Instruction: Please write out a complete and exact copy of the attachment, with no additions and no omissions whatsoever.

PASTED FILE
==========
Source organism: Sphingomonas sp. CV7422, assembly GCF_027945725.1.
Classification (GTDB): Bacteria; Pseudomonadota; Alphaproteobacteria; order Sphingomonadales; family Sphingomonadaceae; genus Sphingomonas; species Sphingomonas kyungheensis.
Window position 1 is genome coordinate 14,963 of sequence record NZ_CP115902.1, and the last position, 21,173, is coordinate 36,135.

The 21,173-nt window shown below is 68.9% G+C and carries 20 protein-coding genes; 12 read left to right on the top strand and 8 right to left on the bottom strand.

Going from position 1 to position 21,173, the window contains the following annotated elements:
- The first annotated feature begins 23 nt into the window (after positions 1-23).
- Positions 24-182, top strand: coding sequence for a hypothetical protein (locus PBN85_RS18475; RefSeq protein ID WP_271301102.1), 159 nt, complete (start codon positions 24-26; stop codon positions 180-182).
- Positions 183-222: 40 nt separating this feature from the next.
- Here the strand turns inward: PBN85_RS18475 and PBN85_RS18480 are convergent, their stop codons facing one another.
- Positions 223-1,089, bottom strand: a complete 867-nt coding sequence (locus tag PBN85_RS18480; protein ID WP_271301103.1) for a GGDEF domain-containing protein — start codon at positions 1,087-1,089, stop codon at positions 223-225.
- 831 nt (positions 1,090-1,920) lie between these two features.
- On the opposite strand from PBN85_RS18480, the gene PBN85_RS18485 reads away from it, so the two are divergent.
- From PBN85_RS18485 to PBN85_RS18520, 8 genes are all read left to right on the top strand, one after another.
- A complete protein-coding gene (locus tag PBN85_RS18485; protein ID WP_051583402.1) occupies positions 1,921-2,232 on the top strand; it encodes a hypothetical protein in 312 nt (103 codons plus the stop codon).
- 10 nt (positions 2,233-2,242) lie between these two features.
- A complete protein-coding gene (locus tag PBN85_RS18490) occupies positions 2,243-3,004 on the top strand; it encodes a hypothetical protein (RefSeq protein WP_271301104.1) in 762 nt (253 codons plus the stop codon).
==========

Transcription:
Source organism: Sphingomonas sp. CV7422, assembly GCF_027945725.1.
Classification (GTDB): Bacteria; Pseudomonadota; Alphaproteobacteria; order Sphingomonadales; family Sphingomonadaceae; genus Sphingomonas; species Sphingomonas kyungheensis.
Window position 1 is genome coordinate 14,963 of sequence record NZ_CP115902.1, and the last position, 21,173, is coordinate 36,135.

The 21,173-nt window shown below is 68.9% G+C and carries 20 protein-coding genes; 12 read left to right on the top strand and 8 right to left on the bottom strand.

Going from position 1 to position 21,173, the window contains the following annotated elements:
- The first annotated feature begins 23 nt into the window (after positions 1-23).
- Positions 24-182, top strand: coding sequence for a hypothetical protein (locus PBN85_RS18475; RefSeq protein ID WP_271301102.1), 159 nt, complete (start codon positions 24-26; stop codon positions 180-182).
- Positions 183-222: 40 nt separating this feature from the next.
- Here the strand turns inward: PBN85_RS18475 and PBN85_RS18480 are convergent, their stop codons facing one another.
- Positions 223-1,089, bottom strand: a complete 867-nt coding sequence (locus tag PBN85_RS18480; protein ID WP_271301103.1) for a GGDEF domain-containing protein — start codon at positions 1,087-1,089, stop codon at positions 223-225.
- 831 nt (positions 1,090-1,920) lie between these two features.
- On the opposite strand from PBN85_RS18480, the gene PBN85_RS18485 reads away from it, so the two are divergent.
- From PBN85_RS18485 to PBN85_RS18520, 8 genes are all read left to right on the top strand, one after another.
- A complete protein-coding gene (locus tag PBN85_RS18485; protein ID WP_051583402.1) occupies positions 1,921-2,232 on the top strand; it encodes a hypothetical protein in 312 nt (103 codons plus the stop codon).
- 10 nt (positions 2,233-2,242) lie between these two features.
- A complete protein-coding gene (locus tag PBN85_RS18490) occupies positions 2,243-3,004 on the top strand; it encodes a hypothetical protein (RefSeq protein WP_271301104.1) in 762 nt (253 codons plus the stop codon).